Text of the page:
Its my feeling that the media companies and the ISP 6 strike program will not only be ineffective, but will push more and more people into anonymous P2P downloading, and thereby increase piracy in the US. It may be a very nice boon for the VPN services however.

I think you’re spot on there Kerry. :iagree:

If you have to pay for something you feel more obliged to use it and this whole process could backfire on CCI significantly by both driving users to become undetectable and increasing piracy overall.

Of course it won’t look like that in the stats as they’ll only have figures relating to non-VPN traffic.

[B]Wombler[/B]

I might do a YouTube video on this.

In the United States, privacy is something a lot of us take very seriously. I also think what they’re doing is illegal. They are not affiliated with the government, they aren’t law enforcement, they don’t have warrants. They’re conducting domestic surveillance essentially. I’d like to see it go to the Supreme Court to hear their take on it because it could also go the other way - you’re on their network so they reserve the right to monitor you.

It’s all the more reason to buy a logless VPN.

I like the way it was before, where if somebody was abusing the network by doing illegal things, then the copyright holder had to go get a court order for an ISP to hand over somebody’s information.

It’s sad because you can boycott ISPs that cooperate with this, but what happens when they all start cooperating? It’s not like you can just create your own ISP.

In the end, it just boils down to money-hungry jerks that suck at protecting their content, so they make everyone else suffer.

I don’t see why isp’s would go to this system

Because of a possibility of licence recall?

I don’t know about US actually, but, in Russia, when the government ordered ISPs and carriers voluntarily implement support of SORM-2 surveillance technology, the rejection meant imminent problems with licence (ISPs and carriers must obtain special licence to provide their services) prolongation or even a licence recall.

Do ISPs in US have to obtain similar licences? If yes - is there any possibility to have problems with licensing if ISP has rejected to participate in “six strikes”?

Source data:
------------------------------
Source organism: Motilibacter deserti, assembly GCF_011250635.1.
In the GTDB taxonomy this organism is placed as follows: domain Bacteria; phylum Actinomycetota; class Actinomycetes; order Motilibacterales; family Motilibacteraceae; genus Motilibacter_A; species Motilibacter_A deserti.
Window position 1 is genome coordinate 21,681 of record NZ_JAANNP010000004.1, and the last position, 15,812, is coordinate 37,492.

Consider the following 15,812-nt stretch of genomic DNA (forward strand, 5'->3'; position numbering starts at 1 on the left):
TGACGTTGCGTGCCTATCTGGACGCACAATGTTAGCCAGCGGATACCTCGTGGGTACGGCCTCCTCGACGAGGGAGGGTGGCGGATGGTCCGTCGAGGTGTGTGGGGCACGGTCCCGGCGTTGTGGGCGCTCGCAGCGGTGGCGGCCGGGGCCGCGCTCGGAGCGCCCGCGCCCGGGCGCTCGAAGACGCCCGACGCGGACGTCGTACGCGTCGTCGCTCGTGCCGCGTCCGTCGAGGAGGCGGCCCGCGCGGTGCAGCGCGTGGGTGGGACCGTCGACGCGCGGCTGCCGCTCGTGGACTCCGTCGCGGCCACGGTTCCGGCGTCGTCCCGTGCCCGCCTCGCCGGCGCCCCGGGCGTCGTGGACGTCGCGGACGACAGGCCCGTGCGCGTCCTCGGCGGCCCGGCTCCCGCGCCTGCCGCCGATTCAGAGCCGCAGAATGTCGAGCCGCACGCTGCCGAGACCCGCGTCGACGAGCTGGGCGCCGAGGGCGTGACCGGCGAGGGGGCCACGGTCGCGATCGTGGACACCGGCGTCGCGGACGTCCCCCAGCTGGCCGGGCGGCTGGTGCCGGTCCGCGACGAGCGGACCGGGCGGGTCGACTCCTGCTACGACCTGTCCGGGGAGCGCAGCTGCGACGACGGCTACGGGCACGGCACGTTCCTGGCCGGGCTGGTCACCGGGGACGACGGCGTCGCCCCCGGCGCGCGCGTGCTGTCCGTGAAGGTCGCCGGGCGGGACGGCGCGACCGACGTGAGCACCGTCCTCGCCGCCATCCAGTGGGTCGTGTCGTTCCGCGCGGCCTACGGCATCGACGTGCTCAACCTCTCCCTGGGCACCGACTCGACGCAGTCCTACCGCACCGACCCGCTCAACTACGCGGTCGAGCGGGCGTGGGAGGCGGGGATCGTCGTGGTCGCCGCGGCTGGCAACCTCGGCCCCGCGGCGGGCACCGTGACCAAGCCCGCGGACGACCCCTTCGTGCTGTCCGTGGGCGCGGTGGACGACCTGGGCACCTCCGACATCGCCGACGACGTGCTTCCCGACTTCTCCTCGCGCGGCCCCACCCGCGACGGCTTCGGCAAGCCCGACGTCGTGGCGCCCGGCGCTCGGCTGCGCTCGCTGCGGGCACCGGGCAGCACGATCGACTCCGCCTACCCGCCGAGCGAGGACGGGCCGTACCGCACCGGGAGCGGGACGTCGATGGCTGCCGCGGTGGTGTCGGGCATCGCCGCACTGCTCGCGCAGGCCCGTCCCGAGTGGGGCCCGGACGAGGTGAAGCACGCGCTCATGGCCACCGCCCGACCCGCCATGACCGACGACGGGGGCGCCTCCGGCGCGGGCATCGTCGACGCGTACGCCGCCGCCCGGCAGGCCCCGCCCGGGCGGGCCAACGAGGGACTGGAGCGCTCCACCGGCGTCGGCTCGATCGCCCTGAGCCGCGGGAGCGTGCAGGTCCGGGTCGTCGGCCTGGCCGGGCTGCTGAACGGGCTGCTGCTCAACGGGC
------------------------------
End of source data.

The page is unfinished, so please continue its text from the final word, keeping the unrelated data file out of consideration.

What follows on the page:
Excuse me my English.

I think this entire thing is stupid anyway. Copyright laws were designed to make it so you couldn’t take someone else’s work and call it your own. It wasn’t designed so that a copyright holder can go sue anybody that shares something they bought. It’s a giant stretch of the spirit of the law itself. Not to mention, what is the problem with sharing copyrighted material if you aren’t claiming it as your own, and you aren’t turning a profit from it? For example, what’s the harm in buying a movie, and if my buddy wants to watch it, burn him a copy? Or what if I have a movie, don’t want the original tarnished, and make a copy?

November 28th for program to begin based on a previous article from this site.

IMO, the main reason that ISPs would go along with this is to limit upgrade costs in the future to increase bandwidth to their customers since downloading takes up a lot of it. Also, it might increase their profits from on-demand viewing of movies, TV shows etc. There has to be a profit motive for them to undertake something like this on behalf of the RIAA and MPAA.

You may have hit the nail on the head there as very few companies nowadays do anything without financial motivation.

[B]Wombler[/B]

Personally, I’m beginning to imagine the possibilty that a small part of this is to take revenge. Like Wombler said, it’s all about financial motivation. The big media companies lost money, so they want to make ALL us suffer for it. That might have been the REAL purpose behind PIPA/SOPA. To make us suffer like “we” have made them suffer. Of course, this is just my imagination. I can’t believe that they would actually do that.

The IPSs might have struck a deal with the RIAA/MPAA that gives them immunity from getting sued by them for promoting copyright infringement. I don’t see how the ISPs can go too far in enforcing this if the subscriber doesn’t admit guilt. I also think the RIAA/MPAA think this will be a way for them to “reach out and hassle” a large number of people who are mainly casual downloaders. I don’t think this will help the pi$$ poor image that the RIAA has at this point.